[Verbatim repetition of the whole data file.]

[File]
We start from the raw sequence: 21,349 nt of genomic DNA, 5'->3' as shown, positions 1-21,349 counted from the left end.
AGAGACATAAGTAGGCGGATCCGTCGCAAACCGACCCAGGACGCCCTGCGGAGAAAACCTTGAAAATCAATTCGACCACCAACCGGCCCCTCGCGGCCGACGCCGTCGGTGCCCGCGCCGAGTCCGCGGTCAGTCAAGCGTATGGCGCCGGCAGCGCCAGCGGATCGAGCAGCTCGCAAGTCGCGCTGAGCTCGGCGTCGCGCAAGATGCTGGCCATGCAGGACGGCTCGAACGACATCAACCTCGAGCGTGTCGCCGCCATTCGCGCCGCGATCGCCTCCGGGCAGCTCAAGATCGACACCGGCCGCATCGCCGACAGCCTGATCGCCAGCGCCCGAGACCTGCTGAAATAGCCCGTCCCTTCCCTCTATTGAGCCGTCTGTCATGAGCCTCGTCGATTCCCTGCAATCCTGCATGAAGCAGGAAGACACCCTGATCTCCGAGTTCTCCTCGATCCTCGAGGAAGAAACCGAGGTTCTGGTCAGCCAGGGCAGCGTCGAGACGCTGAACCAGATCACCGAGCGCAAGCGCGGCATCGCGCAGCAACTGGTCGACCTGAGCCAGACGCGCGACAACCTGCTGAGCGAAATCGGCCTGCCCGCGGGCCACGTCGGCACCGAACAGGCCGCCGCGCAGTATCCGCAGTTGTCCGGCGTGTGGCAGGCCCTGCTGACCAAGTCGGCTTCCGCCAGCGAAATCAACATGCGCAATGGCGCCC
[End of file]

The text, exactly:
We start from the raw sequence: 21,349 nt of genomic DNA, 5'->3' as shown, positions 1-21,349 counted from the left end.
AGAGACATAAGTAGGCGGATCCGTCGCAAACCGACCCAGGACGCCCTGCGGAGAAAACCTTGAAAATCAATTCGACCACCAACCGGCCCCTCGCGGCCGACGCCGTCGGTGCCCGCGCCGAGTCCGCGGTCAGTCAAGCGTATGGCGCCGGCAGCGCCAGCGGATCGAGCAGCTCGCAAGTCGCGCTGAGCTCGGCGTCGCGCAAGATGCTGGCCATGCAGGACGGCTCGAACGACATCAACCTCGAGCGTGTCGCCGCCATTCGCGCCGCGATCGCCTCCGGGCAGCTCAAGATCGACACCGGCCGCATCGCCGACAGCCTGATCGCCAGCGCCCGAGACCTGCTGAAATAGCCCGTCCCTTCCCTCTATTGAGCCGTCTGTCATGAGCCTCGTCGATTCCCTGCAATCCTGCATGAAGCAGGAAGACACCCTGATCTCCGAGTTCTCCTCGATCCTCGAGGAAGAAACCGAGGTTCTGGTCAGCCAGGGCAGCGTCGAGACGCTGAACCAGATCACCGAGCGCAAGCGCGGCATCGCGCAGCAACTGGTCGACCTGAGCCAGACGCGCGACAACCTGCTGAGCGAAATCGGCCTGCCCGCGGGCCACGTCGGCACCGAACAGGCCGCCGCGCAGTATCCGCAGTTGTCCGGCGTGTGGCAGGCCCTGCTGACCAAGTCGGCTTCCGCCAGCGAAATCAACATGCGCAATGGCGCCC